A new smartphone application for cyclists may prove more useful for Charlottesville area residents than for students
It isn't the greatest invention since the wheel, but a new application for smartphones, the "Cville Bike mApp," could change the way we ride. Developed by the Thomas Jefferson Planning District Commission (TJPDC), the free application uses GPS technology and tracks where cyclists travel, and then sends this data to the Charlottesville-Albemarle Metropolitan Planning Organization (MPO), which will use these grids for planning. The MPO began collecting data Saturday and will continue to do so until May 18. But students should question the project's feasibility.
Charlottesville City Council passed a proclamation in March lending its support to the mApp project. The list of advocates also includes the University, which will host an information session about the program tonight at 5 in Newcomb Hall Gallery.
Given our fossil-fuel dependence and the state of University parking, we are all in favor of on-Grounds biking. Last fall, the University applied for a grant for half-a-million dollars from the Virginia Department of Transportation to fund a bike sharing program called UBikes. The University could hear back about this in May. This grant proposal came after the University had already received a previous grant for $35,000 to work out the UBikes idea. So far, there are no new bicycles. But there is the TJPDC bike app, if students should choose to use it.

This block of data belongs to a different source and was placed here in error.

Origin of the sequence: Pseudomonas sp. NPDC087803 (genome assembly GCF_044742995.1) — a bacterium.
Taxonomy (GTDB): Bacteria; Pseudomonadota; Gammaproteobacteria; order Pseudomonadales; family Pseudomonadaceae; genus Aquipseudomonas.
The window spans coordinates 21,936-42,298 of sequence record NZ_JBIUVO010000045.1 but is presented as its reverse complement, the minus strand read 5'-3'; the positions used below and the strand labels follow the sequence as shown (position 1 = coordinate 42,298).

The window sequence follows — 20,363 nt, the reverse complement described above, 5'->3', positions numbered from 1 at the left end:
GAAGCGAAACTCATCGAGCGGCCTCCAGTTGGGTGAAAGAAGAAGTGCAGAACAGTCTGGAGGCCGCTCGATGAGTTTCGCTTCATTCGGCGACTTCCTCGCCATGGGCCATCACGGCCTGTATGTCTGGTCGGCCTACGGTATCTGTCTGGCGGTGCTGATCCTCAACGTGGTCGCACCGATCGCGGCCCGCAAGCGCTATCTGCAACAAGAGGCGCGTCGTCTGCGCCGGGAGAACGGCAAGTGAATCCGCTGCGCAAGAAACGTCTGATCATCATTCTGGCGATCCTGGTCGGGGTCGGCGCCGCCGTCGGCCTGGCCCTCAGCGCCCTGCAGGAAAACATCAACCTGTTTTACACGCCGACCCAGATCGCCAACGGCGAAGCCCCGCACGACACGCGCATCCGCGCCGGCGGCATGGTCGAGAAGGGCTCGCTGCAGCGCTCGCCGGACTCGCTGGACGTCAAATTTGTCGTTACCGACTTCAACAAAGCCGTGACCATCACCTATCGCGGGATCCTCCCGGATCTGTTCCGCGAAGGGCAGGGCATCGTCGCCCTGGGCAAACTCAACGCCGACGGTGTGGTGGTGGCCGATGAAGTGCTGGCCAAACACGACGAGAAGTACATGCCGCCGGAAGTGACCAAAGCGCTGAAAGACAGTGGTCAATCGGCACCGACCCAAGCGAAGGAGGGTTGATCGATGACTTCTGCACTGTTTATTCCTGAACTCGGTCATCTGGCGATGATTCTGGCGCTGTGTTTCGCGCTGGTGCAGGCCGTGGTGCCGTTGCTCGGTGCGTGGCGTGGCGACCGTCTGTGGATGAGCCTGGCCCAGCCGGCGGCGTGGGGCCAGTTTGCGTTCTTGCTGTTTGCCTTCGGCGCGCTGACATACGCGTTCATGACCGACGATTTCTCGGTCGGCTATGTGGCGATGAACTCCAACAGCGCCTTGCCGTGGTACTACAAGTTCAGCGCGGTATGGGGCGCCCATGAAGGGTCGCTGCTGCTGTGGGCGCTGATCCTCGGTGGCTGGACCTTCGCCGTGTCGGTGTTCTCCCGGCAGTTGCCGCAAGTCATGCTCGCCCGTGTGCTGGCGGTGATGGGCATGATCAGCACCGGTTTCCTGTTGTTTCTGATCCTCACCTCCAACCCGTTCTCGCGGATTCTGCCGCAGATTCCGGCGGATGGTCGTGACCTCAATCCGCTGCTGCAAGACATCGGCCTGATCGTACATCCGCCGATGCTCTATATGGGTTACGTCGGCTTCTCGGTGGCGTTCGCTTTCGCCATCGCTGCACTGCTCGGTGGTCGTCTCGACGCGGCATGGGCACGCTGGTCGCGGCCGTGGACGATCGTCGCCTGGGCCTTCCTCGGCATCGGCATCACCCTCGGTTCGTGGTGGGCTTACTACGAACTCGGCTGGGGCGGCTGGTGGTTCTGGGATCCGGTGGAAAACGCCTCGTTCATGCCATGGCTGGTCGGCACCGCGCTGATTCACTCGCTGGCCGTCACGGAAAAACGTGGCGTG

The goal of the mApp project is to find out where cyclists are headed. This is an ambitious project in the community, covering trails, shops and suburbs. At the University, however, there are only so many places to travel, and some of those the City would be hard-pressed to make more bicycle-friendly. Moreover, the app requires a set-up before each expedition, and many trips are short distance and not worth the hassle. Other, longer trips may be worthwhile, and students will be left to determine when using the tracker is appropriate.
To be sure, the MPO will gain useful information during this month of data collecting. The University can take steps, such as adding more racks, which could improve the lives of student cyclists more than the MPO's mApp. In addition to this project, other methods can be used to gather information on the habits of cyclists.